“Low T” is the innocuous buzz word circulated by advertisers trying to sell drugs to men who have symptoms of low testosterone. These include low libido, fatigue, irritability or muscle loss. However, the game may be proving to be not worth the candle.
The New York Times said, “Clinical testosterone deficiency, which is variously defined as lower than 220 to 350 nanograms of testosterone per deciliter of blood serum, can cause men to lose sex drive and fertility. Their bone density often declines, and they may feel tired and experience hot flashes and sweats.”
The Endocrine Society has released the following statement on the risk involved for men getting testosterone therapy: “A recent study by Finkle et al1, published online in PLOS ONE, suggests that the risk of myocardial infarction is increased in men who are receiving testosterone therapy and who have pre-existing heart disease. This report follows on the heels of another study from the Veterans Health Care System2, which also found a higher frequency of death and cardiovascular events in men who had documented coronary artery disease and who were administered testosterone therapy. In 2010, a randomized placebo-controlled trial of testosterone in older men with mobility limitation, funded by the National Institute on Aging (NIA), was stopped early by the trial’s data and safety monitoring board, due to the higher frequency of cardiovascular-related events in men assigned to the testosterone arm of the trial than in those assigned to the placebo arm3. These studies have heightened concern about the safety of testosterone therapy in older men with pre-existing heart disease.
Finkle and colleagues1 examined the health care records of 55,593 men who had been prescribed testosterone therapy. They found a twofold increase in the relative risk of myocardial infarctions in the 90 days after starting testosterone therapy in men who had heart disease compared to the year before. The increase in myocardial infarctions was even greater in men over the age of 65 than in men under the age of 65.
Another retrospective analysis and a small prospective randomized trial had reported lower cardiovascular events in men who were receiving testosterone than in those who were not receiving testosterone5-6. Retrospective database analyses are limited by their inherent inability to verify the indication for treatment, diagnoses, or other relevant quantitative information that is often not ascertainable from an administrative database. Nonrandomized retrospective analyses are also susceptible to unmeasured confounding due to a variety of other factors. These factors are particularly important because many patients in the United States are being prescribed testosterone for the treatment of age-related symptoms or age-related decline in testosterone levels, for which testosterone therapy has not been approved by the Food and Drug Administration.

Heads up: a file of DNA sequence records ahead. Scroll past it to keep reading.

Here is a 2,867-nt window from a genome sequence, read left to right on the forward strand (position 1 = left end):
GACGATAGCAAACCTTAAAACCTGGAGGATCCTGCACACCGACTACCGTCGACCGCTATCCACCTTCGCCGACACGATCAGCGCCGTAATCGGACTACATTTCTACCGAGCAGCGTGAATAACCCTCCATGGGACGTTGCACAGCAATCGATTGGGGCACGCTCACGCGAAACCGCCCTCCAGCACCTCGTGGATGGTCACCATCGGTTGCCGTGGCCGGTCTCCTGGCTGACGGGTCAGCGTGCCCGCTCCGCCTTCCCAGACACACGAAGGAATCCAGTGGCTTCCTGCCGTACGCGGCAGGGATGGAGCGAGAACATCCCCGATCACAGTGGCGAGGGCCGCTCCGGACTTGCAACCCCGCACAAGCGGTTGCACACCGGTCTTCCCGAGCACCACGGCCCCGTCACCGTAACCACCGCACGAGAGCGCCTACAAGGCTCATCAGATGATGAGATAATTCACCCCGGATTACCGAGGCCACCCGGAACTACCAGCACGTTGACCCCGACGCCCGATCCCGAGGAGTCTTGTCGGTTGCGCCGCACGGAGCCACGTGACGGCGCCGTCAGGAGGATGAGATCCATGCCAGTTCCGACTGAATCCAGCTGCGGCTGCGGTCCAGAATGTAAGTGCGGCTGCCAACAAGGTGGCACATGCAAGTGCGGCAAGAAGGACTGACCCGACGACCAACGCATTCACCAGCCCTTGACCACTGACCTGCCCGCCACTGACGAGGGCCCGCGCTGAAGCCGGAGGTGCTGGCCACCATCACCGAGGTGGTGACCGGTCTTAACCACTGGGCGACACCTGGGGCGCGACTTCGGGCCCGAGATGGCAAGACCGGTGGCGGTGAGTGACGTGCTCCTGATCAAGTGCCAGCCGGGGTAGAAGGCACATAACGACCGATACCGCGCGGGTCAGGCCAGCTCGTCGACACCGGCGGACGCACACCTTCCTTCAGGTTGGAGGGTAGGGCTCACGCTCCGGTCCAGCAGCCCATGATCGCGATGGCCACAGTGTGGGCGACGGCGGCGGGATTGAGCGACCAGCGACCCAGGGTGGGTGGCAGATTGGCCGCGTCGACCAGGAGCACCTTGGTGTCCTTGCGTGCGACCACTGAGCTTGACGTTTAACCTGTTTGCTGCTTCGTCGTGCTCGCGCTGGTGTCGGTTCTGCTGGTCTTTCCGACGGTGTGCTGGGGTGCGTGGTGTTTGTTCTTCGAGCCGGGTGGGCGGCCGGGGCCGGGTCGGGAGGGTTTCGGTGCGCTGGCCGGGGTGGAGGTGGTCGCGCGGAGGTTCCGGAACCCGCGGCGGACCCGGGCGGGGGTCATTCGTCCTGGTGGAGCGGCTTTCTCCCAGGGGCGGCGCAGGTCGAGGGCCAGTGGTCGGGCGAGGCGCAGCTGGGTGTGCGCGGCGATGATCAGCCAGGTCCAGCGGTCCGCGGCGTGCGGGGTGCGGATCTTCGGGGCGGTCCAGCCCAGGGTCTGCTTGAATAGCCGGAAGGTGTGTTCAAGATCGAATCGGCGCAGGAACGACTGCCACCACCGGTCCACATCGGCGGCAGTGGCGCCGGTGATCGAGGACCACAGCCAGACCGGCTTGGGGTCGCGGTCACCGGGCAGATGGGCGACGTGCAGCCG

Large scale, prospective, randomized controlled trials are needed to determine the risks and benefits of testosterone therapy in older men with age-related decline in testosterone levels. The NIA- funded T Trials, an ongoing randomized trial of testosterone in older men with unequivocally low testosterone levels and symptoms – sexual dysfunction, physical dysfunction or low vitality – will determine whether testosterone therapy improves these symptoms, and whether it is safe.
Until evidence from large randomized trials becomes available, the Endocrine Society believes that patients should be made aware of the potential risk of cardiovascular events in middle-aged and older men who are taking or considering testosterone therapy for age-related decline in testosterone levels and symptoms. Physicians and patients should have a conversation about the risks and benefits of using testosterone, especially in patients who have pre-existing heart disease. The Endocrine Society recommends that physicians prescribe testosterone in accordance with the Society’s clinical practice guidelines on testosterone therapy in men with hypogonadism. Testosterone therapy should be accompanied by a standardized monitoring plan to optimize the dose and minimize the risk of adverse effects. The Endocrine Society encourages patients with concerns about this report or about their testosterone therapy to contact their health care providers. Patients with hypogonadism who have been on stable testosterone therapy should not stop their medication without consulting their health care provider.